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I've toned it down some in the last 3-4 years though.

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The most important thing to me in gardening is copious quantities of organic matter turned into the soil. And of course proper nutrients. "Dirt" doesn't grow squat all by it's self. Food plants are big feeders. If you won't feed them properly, you won't get much food.
 
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I'd like to get some vegetables growing at the house, but the damn deer are devastating. We buy plants that are "not eaten by deer" and they rarely last a couple days before being gorged on? I just planted some hops (which are also "not eaten by deer" but I don't have a lot of confidence in that). I'd try to make lemonade out of lemons and just shoot the deer and eat them, but they are protected on the island so that would land me in trouble because undoubtedly some snitch would rat me out.

Some basic wire fencing would keep that from happening, you just have to make it a small enough area inside that they can’t jump over it and land inside. We’ve protected small apple trees this way for years in an area where the deer most definitely would kill them if not.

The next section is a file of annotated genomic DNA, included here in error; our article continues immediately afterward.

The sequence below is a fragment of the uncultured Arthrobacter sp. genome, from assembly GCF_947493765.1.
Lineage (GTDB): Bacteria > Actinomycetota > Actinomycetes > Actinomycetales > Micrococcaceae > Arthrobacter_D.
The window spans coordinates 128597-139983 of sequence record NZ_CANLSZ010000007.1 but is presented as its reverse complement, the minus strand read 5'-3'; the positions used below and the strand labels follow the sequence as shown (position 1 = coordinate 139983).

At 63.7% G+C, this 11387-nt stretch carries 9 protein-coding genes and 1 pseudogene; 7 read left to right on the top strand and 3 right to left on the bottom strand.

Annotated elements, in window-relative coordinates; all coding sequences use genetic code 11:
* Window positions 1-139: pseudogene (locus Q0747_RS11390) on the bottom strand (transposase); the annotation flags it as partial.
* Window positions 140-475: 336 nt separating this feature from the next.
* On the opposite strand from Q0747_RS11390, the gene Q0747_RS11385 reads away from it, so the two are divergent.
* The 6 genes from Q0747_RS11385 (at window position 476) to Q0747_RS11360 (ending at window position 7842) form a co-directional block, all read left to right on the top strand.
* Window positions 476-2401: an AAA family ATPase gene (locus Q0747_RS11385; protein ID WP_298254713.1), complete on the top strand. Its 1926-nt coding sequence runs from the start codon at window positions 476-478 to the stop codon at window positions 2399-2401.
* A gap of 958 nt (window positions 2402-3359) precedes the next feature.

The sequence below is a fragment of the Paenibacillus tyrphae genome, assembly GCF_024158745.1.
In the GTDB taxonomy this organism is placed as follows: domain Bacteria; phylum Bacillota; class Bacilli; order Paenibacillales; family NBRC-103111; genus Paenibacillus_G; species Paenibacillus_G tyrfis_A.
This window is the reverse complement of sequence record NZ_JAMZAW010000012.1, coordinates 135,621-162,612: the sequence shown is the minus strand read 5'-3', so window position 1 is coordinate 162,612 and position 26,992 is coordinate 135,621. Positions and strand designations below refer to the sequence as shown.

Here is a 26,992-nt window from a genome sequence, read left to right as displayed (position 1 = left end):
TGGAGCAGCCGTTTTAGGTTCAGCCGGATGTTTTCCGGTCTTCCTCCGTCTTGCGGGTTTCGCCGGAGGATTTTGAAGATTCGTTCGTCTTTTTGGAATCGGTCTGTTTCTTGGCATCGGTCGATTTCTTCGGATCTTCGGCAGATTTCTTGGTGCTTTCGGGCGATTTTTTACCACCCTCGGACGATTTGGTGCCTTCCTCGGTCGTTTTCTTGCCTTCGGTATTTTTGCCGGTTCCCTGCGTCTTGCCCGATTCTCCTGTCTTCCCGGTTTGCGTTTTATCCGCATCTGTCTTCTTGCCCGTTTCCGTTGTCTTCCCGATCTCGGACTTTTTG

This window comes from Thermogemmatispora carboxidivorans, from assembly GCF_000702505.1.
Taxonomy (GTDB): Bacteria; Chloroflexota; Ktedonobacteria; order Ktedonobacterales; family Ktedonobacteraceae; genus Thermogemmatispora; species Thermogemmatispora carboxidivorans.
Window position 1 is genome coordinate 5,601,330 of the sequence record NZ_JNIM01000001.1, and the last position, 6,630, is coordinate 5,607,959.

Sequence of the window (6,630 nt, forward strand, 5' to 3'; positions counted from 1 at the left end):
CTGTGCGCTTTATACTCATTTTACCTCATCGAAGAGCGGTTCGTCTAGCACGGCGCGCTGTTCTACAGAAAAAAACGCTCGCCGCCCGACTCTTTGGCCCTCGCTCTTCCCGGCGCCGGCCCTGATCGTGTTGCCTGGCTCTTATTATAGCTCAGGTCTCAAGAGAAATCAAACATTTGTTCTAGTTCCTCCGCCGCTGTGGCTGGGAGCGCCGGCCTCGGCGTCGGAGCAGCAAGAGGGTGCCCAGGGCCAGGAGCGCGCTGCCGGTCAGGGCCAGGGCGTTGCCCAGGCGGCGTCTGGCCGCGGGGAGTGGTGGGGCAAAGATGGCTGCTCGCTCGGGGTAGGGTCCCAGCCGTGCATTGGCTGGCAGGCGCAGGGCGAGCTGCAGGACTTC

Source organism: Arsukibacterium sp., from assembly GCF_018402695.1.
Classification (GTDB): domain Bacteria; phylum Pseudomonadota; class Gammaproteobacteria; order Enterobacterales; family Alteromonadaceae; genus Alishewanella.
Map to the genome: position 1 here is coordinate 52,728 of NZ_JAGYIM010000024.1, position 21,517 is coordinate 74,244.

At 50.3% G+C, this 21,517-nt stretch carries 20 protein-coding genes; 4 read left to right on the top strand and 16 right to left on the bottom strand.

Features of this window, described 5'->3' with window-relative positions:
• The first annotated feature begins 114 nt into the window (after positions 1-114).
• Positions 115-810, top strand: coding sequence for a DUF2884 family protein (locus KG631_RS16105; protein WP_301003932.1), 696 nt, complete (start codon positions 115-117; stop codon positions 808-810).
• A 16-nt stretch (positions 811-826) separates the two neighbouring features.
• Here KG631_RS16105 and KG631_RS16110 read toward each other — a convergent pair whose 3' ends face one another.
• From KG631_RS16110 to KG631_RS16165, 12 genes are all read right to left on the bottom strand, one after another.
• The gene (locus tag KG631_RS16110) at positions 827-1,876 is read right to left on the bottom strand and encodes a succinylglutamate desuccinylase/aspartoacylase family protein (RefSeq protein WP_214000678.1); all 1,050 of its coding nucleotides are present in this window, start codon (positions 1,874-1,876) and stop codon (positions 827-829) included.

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True Leaf Market has economical seeds and supplies for growing micro greens indoors. Best prices ive seen. Johnny's selected seeds catalog has many pages of microgreens seeds and excellent handouts on methods.
This is my first foray into mircogreens and ordered seeds from True Leaf Market. I did find Burpee seeds Rainbow mix at my local Fred Meyer. My first mistake was not putting enough seeds down. One site said space1" apart which I followed. Next, was too many holes in the bottom of the tray. The coconut coir soaks up too much water.
 
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Squash, carrots and beets. The ever present sunflowers that self seeded every year. The neighbors called the plot "The sunflower Garden" before I took it over because of the sunflowers that reseed themselves every year. I kind of liked the look so I planted some fancy ones around the edge and left a few in the garden.

View attachment 863317

Looks great Mike! Looks like some hard work too.

BTW That scarecrow you have standing next to the sunflower plants looks scary as hell! Probably scares the neighbor kids away too! :s0140::s0140:
 

Mikej

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Looks great Mike! Looks like some hard work too.

BTW That scarecrow you have standing next to the sunflower plants looks scary as hell! Probably scares the neighbor kids away too! :s0140::s0140:

That was several years ago. He's even scarier now! And I've made peace with crows in my hood. They come to get peanuts when I call them. And help keep cats out of the yard.